Can You Beat Biggy?

Momentum Shift on the 27th Handcuffs Haddonfield Police Officer

By David Biggy | Jul 03, 2019
Photo by: David Biggy Best friends Jason Carden (left) and Kevin Grygon (right) gather with Biggy after taking the ‘Can You Beat Biggy?’ challenge at Mr. Tee’s Shark Island in Beach Haven on June 26.

Beach Haven — No doubt, Kevin Grygon sensed the momentum shift. The “Can You Beat Biggy?” miniature golf challenge was more of an ordeal last week than he had expected, despite the fact he and his best friend, Jason Carden, had been playing the monster 36-hole course at Mr. Tee’s Shark Island in Beach Haven for most their lives.

“I bit off a little more than I could chew,” Grygon conceded after the June 26 match. “I got through the first 19 just fine and then I couldn’t follow through on the back. Meanwhile, you’re throwing down holes-in-one and 2s everywhere and I’m shooting 4s and 5s. That just doesn’t work.”

Well, it worked for one of us. Hence the reason, heading into the 27th hole, the 35-year-old police officer from Haddonfield attempted to use some sort of reverse psychology on me, as we approached the short-putt hole with a very tight and steep embankment leading right and ending with a small space around the hole, resembling more of a horseshoe. It was a par 2 and we were even at 62 strokes.

“Hmmm, check this out,” Grygon said as he eyed the hole with his friend. “This is one of those holes where the wheels can come off, Biggy.”

Wait ... What? “Biggy?” Does he think my wheels are going to come off?

While I laughed out loud, I’m not really prone to being psyched out. And since I was shooting first, I had the chance to prove it. So, I lined up my shot on the right side of the tee-off area, fired a bank shot off the left rail of the fairway, and the ball did the rest – climbing and then descending the embankment along the back wall, before taking two bounces off the rails near the hole and dropping into it.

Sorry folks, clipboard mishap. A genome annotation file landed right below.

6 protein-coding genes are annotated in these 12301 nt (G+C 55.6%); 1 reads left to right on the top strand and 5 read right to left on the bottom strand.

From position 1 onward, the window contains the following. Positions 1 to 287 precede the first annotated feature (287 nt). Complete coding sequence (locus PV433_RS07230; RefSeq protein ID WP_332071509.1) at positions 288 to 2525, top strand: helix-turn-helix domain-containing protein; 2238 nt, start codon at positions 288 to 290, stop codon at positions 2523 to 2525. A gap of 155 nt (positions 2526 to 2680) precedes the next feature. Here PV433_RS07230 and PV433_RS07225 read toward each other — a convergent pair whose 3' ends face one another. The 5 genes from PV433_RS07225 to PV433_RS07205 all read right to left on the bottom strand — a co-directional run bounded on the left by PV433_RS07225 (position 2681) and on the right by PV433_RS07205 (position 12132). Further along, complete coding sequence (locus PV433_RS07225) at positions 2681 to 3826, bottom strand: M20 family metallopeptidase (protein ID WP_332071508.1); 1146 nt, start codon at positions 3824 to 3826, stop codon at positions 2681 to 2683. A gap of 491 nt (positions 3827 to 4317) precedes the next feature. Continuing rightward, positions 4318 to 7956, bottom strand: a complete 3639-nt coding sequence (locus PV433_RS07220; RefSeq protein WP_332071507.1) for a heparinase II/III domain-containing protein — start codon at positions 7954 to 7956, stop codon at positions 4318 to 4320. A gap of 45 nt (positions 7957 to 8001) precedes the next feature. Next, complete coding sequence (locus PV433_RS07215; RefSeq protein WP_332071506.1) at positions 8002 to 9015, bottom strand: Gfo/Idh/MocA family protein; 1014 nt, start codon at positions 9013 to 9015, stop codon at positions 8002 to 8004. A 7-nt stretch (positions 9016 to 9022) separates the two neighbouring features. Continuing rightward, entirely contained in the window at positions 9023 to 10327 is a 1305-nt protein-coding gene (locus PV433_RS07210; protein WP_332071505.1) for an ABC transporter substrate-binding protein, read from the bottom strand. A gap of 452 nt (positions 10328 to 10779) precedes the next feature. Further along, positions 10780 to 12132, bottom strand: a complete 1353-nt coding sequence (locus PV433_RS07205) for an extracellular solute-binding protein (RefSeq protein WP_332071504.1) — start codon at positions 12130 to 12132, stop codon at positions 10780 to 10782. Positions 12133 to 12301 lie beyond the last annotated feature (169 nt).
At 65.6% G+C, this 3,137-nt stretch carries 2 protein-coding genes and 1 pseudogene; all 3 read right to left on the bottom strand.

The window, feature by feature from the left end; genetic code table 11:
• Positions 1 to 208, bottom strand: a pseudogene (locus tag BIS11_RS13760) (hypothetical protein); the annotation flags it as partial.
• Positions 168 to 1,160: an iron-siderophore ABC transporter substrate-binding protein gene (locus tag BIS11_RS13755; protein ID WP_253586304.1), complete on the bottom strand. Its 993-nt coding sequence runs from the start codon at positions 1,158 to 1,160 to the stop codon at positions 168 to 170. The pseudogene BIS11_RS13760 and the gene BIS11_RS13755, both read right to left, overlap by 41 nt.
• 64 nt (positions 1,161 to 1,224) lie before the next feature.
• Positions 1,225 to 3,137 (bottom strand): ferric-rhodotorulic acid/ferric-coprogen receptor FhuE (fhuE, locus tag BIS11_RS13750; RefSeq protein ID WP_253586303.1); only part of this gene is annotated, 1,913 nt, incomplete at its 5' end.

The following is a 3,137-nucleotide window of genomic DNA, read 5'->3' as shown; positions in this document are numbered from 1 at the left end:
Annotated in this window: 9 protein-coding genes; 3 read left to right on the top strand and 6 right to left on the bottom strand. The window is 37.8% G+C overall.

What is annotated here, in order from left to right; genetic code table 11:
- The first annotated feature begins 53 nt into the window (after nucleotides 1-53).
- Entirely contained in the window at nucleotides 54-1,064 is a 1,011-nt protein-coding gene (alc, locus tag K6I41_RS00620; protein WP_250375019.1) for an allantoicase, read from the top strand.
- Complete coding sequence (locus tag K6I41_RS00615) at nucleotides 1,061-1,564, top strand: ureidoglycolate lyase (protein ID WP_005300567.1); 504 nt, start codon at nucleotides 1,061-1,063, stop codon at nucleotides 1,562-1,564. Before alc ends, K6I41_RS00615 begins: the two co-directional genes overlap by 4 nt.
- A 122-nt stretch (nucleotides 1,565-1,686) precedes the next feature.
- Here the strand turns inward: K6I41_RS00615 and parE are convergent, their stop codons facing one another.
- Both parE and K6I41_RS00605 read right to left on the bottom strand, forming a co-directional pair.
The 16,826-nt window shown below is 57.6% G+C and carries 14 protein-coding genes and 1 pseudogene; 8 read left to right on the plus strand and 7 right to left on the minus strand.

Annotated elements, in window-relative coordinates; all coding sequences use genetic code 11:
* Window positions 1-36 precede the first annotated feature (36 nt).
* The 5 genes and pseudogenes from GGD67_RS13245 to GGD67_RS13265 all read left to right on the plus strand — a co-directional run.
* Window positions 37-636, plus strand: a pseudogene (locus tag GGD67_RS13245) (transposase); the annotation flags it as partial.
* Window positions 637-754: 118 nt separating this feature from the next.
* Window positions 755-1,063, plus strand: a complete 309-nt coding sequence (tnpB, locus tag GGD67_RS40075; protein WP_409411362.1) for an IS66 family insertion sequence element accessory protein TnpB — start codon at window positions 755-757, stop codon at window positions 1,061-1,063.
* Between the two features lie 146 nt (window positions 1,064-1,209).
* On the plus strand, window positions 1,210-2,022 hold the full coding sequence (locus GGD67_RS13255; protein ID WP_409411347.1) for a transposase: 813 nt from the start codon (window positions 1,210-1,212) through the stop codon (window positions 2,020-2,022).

Oh, yes, I glanced back at Kevin with a smile and his face looked stone cold in the 85-degree heat. Behind those sunglasses, I imagined his eyes closed in horror, as if he could sense what was about to happen. He then stood up and proceeded to shoot a 3, falling behind by two strokes.

Through the front 19, Grygon had a decent lead – he was 5-under par and I was minus-1 – while Carden tried his best to overcome a rough start through the first eight holes and finished the front section 7-over par. I chipped into Grygon’s lead with a 2 on hole 22, after he botched it with a 5, but dropped back to two strokes off the lead on No. 23. I pulled even with another 2 on the 25th hole, while Kevin shot a 4.

But with nine holes to go, I had my first lead – I had been down by a stroke or more since the second hole, and after he scored his first hole-in-one on the 15th I was down by four for six holes – and that was the break I needed. Five more under-par holes, including holes-in-one on the last two led me to an 8-under-par 37 on the back section and a 9-under 81 for the course. Kevin finished with a 6-under 84, while Jay went even on the back and finished with a 7-over 97.

“I was really confident, shooting a lot of 2s on the front, and I definitely thought I could pull it off,” Grygon said. “If we played 18, I would have won. But then we started the back and I fell apart right off the bat.”

Despite being out of the competition early on, Carden enjoyed the chance to challenge somebody new.

“We like doing stuff like this,” said the 35-year-old industrial sheet metal worker. “Whether it’s horseshoes or ping pong, we see competition and say, ‘Let’s see if we can win.’ I didn’t have a great start, but this was a lot of fun for us.”

— David Biggy

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